The defense says Woody has given conflicting stories, including one account in which he claimed sole responsibility for Kauffman’s death during a secretly recorded conversation with his girlfriend. Woody has testified that he was drunk and high on drugs when he confessed to killing Kauffman.
Plea of no contest
Woody pleaded no contest to voluntary manslaughter, conspiracy to obstruct justice and arson for burning a vehicle he says was used to move Kauffman’s body. He will be formally sentenced once he is done testifying in the case.
Judge Barbara Zuniga, a visiting judge handling the Stanislaus County murder case, insisted on using a plea form from another county. Judges in this county read off a script when defendants agree to a plea deal, but Zuniga felt it was better for Woody to waive his rights to a trial in writing. The form she used includes the maximum sentence for the charges to which Woody pleaded no contest, which was 12 years and four months in prison.
Woody’s attorney said he can understand why the sentence of 12 years and four months might seem confusing. Perry said all it means is that Woody could face additional prison time if he does not obey all laws, such as fighting with a fellow inmate at the jail. But that would be at the discretion of the District Attorney’s Office.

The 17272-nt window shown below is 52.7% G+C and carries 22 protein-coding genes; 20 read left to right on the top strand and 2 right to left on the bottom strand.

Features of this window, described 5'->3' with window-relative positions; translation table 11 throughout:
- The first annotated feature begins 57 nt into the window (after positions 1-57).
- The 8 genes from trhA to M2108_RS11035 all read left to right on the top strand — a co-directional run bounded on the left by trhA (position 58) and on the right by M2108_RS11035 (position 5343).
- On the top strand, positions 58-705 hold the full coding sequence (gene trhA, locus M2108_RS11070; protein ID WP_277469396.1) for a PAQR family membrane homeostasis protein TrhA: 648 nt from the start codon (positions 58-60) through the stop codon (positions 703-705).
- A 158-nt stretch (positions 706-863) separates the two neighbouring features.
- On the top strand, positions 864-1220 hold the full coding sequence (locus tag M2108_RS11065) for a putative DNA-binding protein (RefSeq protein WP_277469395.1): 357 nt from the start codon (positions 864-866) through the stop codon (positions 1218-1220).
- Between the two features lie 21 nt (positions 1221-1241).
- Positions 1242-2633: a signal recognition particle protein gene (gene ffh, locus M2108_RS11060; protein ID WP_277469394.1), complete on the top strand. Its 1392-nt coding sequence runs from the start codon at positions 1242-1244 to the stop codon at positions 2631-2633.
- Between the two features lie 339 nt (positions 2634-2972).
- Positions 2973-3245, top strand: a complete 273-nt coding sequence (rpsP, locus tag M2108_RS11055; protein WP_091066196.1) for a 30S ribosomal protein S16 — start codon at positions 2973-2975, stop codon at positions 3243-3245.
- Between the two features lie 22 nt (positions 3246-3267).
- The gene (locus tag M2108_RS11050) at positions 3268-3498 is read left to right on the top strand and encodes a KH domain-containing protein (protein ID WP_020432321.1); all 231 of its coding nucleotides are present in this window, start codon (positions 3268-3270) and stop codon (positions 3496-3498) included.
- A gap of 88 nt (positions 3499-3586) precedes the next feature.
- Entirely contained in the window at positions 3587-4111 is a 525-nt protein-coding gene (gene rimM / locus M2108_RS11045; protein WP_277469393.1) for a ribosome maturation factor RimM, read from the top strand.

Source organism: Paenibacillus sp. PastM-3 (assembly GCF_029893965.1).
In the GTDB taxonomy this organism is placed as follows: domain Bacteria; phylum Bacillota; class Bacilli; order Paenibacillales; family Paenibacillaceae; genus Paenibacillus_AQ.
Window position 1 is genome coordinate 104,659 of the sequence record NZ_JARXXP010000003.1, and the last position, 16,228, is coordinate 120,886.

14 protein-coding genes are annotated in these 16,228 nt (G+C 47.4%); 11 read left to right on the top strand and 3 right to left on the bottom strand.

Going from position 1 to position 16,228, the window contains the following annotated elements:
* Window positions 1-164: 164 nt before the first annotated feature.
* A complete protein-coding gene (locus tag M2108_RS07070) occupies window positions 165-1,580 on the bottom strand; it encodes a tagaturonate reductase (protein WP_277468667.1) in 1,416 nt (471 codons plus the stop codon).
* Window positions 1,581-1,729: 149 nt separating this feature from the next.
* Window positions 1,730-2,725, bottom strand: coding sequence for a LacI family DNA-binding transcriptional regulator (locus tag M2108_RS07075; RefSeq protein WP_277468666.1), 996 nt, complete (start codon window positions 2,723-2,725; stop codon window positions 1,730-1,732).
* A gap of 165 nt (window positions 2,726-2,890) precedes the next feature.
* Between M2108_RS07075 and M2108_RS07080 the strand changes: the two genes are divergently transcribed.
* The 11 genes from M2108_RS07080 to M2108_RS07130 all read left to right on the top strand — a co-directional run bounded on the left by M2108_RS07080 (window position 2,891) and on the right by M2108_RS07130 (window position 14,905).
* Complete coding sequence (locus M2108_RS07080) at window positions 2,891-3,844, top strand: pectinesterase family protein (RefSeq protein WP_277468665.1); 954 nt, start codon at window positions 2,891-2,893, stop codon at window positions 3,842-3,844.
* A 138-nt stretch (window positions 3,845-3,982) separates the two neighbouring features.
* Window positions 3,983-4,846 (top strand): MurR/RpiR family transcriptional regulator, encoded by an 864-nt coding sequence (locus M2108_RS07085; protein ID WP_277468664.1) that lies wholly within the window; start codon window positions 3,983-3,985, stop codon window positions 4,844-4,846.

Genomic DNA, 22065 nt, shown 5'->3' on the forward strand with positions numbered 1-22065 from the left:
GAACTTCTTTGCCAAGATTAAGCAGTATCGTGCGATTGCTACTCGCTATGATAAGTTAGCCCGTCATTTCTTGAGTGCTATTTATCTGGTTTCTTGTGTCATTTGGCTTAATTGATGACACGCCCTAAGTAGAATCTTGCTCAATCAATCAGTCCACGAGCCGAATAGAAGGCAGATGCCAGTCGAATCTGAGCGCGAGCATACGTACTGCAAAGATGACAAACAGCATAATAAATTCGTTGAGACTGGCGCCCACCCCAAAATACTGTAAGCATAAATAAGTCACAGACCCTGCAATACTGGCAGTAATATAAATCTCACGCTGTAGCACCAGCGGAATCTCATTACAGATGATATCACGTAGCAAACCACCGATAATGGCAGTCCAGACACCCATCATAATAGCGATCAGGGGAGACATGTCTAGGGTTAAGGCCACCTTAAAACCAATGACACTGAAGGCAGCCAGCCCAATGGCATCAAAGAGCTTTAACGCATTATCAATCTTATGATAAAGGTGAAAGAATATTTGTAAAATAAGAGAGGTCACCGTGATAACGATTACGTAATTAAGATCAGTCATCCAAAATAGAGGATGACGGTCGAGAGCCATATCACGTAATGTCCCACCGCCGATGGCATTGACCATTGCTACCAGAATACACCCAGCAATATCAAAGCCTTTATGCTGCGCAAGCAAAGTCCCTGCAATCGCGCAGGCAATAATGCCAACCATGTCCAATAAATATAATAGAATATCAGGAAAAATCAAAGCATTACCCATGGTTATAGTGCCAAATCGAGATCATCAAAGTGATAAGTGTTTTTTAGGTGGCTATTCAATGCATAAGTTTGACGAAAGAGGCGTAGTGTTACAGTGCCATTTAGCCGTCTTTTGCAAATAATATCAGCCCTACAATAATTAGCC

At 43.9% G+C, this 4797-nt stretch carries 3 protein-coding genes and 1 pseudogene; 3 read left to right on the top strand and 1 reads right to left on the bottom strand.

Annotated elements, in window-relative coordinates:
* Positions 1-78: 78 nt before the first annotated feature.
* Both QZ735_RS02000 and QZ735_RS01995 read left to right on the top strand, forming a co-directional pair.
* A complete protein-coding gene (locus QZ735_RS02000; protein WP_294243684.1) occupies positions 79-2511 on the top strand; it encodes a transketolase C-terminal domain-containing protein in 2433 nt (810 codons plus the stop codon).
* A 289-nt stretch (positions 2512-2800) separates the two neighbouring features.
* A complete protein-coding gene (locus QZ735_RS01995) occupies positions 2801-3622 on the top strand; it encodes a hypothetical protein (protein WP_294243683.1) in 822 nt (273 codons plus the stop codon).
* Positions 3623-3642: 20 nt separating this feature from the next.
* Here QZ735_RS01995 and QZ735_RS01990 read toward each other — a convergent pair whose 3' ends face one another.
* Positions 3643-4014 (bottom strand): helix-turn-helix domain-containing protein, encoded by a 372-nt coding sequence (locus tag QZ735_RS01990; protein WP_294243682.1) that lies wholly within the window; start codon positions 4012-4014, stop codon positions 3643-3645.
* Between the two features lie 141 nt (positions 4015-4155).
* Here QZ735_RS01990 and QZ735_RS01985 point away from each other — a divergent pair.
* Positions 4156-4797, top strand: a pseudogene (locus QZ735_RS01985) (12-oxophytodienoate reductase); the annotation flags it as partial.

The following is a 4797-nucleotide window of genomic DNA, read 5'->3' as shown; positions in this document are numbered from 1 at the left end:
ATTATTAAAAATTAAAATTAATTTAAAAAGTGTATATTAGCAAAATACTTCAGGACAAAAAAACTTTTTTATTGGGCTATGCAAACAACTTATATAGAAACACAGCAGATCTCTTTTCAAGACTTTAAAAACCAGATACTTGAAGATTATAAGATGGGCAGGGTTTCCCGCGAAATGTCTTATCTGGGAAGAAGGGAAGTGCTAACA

The maximum sentence of 12 years and four months is listed on the plea form, not in Woody’s signed testimonial agreement filed Aug. 3 in Stanislaus Superior Court.
Obeying all laws is part of Woody’s agreement with prosecutors. He also has to be available to the prosecution, tell authorities where he is, attend all necessary court appearances in the Kauffman case and waive all appellate rights. In the testimonial agreement, the prosecution emphasized in bold print that Woody must testify completely and truthfully at all hearings, trials or retrials in the case.
Woody’s attorney said his client cannot lie on the witness stand. If he does, the prosecution “could decide to undo the plea agreement altogether. They’re not going to let him get away with that,” Perry said.
Prosecutors could also seek a charge of perjury against Woody if he lies in court. But Perry said avoiding a life sentence is more of an incentive for a defendant to tell the truth.
Law professor Michael Vitiello said it does seem unusual that Woody could face additional prison time for what some people might consider minor violations to the testimonial agreement. But prosecutors want to make sure the defendant gets on the witness stand and complies with all portions of the testimonial agreement.
Vitiello, however, thinks that Woody’s seven years and four months sentence is an indication that the prosecution believes it has a strong case against the other defendants. He said Woody could have received a more favorable deal if the prosecution believed it didn’t have such a strong case.
“They didn’t give (Woody) such a cushy deal,” said Vitiello, who specializes in criminal cases and court procedure at the University of the Pacific’s McGeorge School of Law in Sacramento. “Seven years is a good chunk of time.”